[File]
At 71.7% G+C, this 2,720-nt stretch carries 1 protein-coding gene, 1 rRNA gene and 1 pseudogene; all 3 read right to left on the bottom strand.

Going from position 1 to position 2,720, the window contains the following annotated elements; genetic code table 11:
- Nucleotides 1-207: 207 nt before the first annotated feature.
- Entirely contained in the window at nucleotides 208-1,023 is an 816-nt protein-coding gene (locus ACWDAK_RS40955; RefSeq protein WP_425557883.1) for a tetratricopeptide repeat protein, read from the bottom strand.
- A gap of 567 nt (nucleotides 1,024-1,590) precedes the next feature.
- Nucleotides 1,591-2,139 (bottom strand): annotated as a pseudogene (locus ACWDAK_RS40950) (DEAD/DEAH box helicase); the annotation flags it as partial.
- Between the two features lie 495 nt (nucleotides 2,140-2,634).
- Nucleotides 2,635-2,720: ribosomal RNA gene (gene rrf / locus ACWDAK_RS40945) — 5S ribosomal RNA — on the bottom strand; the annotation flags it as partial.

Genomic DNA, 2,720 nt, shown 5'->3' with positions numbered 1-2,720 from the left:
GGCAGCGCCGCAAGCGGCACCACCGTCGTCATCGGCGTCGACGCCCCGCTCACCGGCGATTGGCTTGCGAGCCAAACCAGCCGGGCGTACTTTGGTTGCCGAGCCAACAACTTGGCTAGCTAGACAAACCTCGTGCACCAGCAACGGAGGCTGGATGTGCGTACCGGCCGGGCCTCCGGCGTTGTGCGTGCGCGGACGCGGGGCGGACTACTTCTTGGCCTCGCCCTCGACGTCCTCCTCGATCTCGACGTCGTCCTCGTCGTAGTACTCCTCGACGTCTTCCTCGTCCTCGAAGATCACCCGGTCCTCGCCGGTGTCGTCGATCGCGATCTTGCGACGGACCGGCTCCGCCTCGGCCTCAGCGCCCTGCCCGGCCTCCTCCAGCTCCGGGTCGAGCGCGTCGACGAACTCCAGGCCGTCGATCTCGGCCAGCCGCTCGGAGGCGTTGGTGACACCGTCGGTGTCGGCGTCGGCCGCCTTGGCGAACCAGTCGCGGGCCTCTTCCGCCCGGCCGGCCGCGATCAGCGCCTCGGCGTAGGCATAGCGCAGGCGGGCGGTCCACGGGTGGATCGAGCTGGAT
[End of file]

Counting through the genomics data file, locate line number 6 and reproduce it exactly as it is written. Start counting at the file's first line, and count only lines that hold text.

- Nucleotides 1,591-2,139 (bottom strand): annotated as a pseudogene (locus ACWDAK_RS40950) (DEAD/DEAH box helicase); the annotation flags it as partial.